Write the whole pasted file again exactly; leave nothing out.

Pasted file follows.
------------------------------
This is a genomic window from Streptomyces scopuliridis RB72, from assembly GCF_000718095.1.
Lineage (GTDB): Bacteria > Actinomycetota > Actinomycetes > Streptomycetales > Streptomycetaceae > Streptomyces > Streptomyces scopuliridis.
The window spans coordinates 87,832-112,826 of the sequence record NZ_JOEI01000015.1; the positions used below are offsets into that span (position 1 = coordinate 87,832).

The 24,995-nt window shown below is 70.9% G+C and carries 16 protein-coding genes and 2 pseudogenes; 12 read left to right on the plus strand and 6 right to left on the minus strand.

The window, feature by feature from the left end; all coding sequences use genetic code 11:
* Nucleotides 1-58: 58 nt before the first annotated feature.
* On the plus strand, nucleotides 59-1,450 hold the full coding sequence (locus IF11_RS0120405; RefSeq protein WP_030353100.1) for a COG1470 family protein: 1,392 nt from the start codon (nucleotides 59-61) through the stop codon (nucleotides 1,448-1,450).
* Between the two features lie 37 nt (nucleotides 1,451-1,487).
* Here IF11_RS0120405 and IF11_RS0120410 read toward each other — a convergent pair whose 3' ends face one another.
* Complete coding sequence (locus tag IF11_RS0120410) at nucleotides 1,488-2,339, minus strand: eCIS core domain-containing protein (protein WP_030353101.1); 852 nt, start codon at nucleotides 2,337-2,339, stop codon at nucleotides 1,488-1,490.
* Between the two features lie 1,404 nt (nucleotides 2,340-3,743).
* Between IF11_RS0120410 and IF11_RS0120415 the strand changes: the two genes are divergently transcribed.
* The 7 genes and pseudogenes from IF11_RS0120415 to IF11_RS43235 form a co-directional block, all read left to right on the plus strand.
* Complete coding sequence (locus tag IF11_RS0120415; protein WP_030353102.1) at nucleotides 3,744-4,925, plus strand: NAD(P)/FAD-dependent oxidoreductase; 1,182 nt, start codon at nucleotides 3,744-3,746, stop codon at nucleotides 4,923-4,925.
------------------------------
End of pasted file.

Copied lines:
This is a genomic window from Streptomyces scopuliridis RB72, from assembly GCF_000718095.1.
Lineage (GTDB): Bacteria > Actinomycetota > Actinomycetes > Streptomycetales > Streptomycetaceae > Streptomyces > Streptomyces scopuliridis.
The window spans coordinates 87,832-112,826 of the sequence record NZ_JOEI01000015.1; the positions used below are offsets into that span (position 1 = coordinate 87,832).

The 24,995-nt window shown below is 70.9% G+C and carries 16 protein-coding genes and 2 pseudogenes; 12 read left to right on the plus strand and 6 right to left on the minus strand.

The window, feature by feature from the left end; all coding sequences use genetic code 11:
* Nucleotides 1-58: 58 nt before the first annotated feature.
* On the plus strand, nucleotides 59-1,450 hold the full coding sequence (locus IF11_RS0120405; RefSeq protein WP_030353100.1) for a COG1470 family protein: 1,392 nt from the start codon (nucleotides 59-61) through the stop codon (nucleotides 1,448-1,450).
* Between the two features lie 37 nt (nucleotides 1,451-1,487).
* Here IF11_RS0120405 and IF11_RS0120410 read toward each other — a convergent pair whose 3' ends face one another.
* Complete coding sequence (locus tag IF11_RS0120410) at nucleotides 1,488-2,339, minus strand: eCIS core domain-containing protein (protein WP_030353101.1); 852 nt, start codon at nucleotides 2,337-2,339, stop codon at nucleotides 1,488-1,490.
* Between the two features lie 1,404 nt (nucleotides 2,340-3,743).
* Between IF11_RS0120410 and IF11_RS0120415 the strand changes: the two genes are divergently transcribed.
* The 7 genes and pseudogenes from IF11_RS0120415 to IF11_RS43235 form a co-directional block, all read left to right on the plus strand.
* Complete coding sequence (locus tag IF11_RS0120415; protein WP_030353102.1) at nucleotides 3,744-4,925, plus strand: NAD(P)/FAD-dependent oxidoreductase; 1,182 nt, start codon at nucleotides 3,744-3,746, stop codon at nucleotides 4,923-4,925.